“I don't think it's fair to industry to ask them to make investments that are dead-ends,” he said. “We will try to fund the things that we need to do... We'll also have to do it selectively.”
 
Kendall said the big defense companies will ride out the tight budgets but smaller firms could get hit.
 
“We're looking at the supply chain all the way down to the component suppliers very carefully to make sure we can identify those critical suppliers who might be at risk,” he said.
 
“We can look at creative ways of buying in some cases ahead of need. As we work with the larger firms, they can do some things such as financial assistance to the firms that are at risk. We can make some investments in technology in areas where it will be helpful to those firms as well.”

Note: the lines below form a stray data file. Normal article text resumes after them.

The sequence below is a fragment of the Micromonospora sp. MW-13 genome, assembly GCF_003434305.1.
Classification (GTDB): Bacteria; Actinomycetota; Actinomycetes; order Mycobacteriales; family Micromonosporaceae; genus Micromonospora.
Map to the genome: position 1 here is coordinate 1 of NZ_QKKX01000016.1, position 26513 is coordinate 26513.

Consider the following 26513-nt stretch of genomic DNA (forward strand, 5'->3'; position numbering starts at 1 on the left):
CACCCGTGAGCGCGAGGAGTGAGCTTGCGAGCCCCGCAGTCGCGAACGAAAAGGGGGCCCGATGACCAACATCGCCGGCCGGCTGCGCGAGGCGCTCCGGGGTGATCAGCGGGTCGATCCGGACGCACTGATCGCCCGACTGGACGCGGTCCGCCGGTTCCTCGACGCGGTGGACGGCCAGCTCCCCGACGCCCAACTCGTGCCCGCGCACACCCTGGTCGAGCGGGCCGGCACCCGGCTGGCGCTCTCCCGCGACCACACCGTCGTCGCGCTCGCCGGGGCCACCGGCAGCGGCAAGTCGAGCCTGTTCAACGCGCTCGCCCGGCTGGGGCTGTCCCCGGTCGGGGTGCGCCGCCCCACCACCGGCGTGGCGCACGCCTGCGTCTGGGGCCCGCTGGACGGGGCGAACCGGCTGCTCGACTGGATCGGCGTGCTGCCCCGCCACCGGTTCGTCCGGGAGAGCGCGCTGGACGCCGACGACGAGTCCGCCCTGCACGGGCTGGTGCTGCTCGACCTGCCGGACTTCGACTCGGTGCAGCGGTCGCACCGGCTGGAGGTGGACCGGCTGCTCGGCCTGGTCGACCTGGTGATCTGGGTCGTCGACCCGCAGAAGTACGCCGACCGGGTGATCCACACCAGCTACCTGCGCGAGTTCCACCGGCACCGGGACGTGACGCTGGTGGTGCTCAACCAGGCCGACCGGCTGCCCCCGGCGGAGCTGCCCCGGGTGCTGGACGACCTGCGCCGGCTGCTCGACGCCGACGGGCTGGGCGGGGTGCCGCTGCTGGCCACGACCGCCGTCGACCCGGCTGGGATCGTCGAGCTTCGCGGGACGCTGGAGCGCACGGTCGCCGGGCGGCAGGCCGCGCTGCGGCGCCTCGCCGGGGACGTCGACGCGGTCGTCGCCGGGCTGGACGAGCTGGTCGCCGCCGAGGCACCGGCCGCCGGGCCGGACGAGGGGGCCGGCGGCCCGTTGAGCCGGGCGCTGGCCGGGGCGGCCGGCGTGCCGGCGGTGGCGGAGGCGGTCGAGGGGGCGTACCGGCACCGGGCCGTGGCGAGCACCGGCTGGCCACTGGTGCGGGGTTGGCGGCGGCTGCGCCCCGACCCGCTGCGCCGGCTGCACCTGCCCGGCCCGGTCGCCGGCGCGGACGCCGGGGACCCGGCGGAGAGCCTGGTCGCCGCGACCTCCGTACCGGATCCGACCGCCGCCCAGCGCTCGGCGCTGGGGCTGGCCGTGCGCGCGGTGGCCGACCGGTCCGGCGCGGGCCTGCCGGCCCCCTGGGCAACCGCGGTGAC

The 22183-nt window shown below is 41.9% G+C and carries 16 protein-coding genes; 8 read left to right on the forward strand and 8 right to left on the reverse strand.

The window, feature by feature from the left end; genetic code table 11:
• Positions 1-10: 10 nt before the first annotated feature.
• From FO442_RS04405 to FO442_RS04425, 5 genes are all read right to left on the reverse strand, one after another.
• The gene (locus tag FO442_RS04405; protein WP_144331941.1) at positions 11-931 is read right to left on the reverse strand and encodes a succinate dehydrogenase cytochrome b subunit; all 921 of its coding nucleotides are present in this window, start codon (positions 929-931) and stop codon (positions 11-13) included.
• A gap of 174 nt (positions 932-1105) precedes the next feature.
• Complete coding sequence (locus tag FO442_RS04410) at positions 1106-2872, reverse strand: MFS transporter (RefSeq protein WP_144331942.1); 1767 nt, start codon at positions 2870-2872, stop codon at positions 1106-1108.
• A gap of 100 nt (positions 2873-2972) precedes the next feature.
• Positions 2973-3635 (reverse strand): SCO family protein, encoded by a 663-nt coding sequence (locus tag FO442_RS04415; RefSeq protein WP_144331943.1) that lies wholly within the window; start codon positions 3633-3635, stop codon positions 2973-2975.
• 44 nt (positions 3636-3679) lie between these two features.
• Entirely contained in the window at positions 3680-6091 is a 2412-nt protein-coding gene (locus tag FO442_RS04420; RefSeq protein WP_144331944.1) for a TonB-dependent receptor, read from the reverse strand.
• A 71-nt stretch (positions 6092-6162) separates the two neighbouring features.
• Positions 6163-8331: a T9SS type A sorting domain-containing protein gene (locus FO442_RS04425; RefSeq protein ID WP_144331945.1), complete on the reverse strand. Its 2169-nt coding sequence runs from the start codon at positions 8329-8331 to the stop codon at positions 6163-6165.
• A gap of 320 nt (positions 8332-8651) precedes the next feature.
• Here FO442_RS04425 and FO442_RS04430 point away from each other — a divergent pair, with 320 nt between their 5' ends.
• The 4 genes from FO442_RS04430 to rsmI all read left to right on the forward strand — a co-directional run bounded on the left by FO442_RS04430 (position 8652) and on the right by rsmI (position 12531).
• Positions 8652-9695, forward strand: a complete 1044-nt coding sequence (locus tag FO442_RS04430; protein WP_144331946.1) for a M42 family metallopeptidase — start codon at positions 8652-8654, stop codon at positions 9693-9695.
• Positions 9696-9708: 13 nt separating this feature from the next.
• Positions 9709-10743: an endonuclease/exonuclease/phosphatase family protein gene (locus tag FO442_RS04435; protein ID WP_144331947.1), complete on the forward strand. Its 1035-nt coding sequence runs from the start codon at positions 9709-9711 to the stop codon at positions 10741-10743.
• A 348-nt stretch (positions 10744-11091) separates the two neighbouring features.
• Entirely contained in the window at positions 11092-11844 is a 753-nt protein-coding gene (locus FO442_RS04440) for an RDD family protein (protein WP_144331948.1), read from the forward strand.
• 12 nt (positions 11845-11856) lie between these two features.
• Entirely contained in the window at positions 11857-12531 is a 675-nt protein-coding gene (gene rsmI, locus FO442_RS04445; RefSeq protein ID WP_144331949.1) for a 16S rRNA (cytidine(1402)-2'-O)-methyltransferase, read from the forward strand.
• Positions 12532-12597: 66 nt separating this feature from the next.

You May Like

Uganda Court Annuls Anti-Gay Law

Court says law was passed in parliament without enough members present for a full quorum More

Multimedia Thailand Makes Efforts to Improve Conditions for Migrant Laborers

In Thailand, its not uncommon for parents to bring their children to work; one company, in-collaboration with other organizations, address safety concerns More

In Indonesia, Jihad Video Raises Concern

Video calls on Indonesians to join Islamic State of Iraq and the Levant, ISIL More

This forum has been closed.
Comments
     
There are no comments in this forum. Be first and add one

Featured Videos

Your JavaScript is turned off or you have an old version of Adobe's Flash Player. Get the latest Flash player.
In Thailand, Some Efforts to Improve Conditions For Migrant Laborersi
X
Steve Herman
August 01, 2014 6:22 PM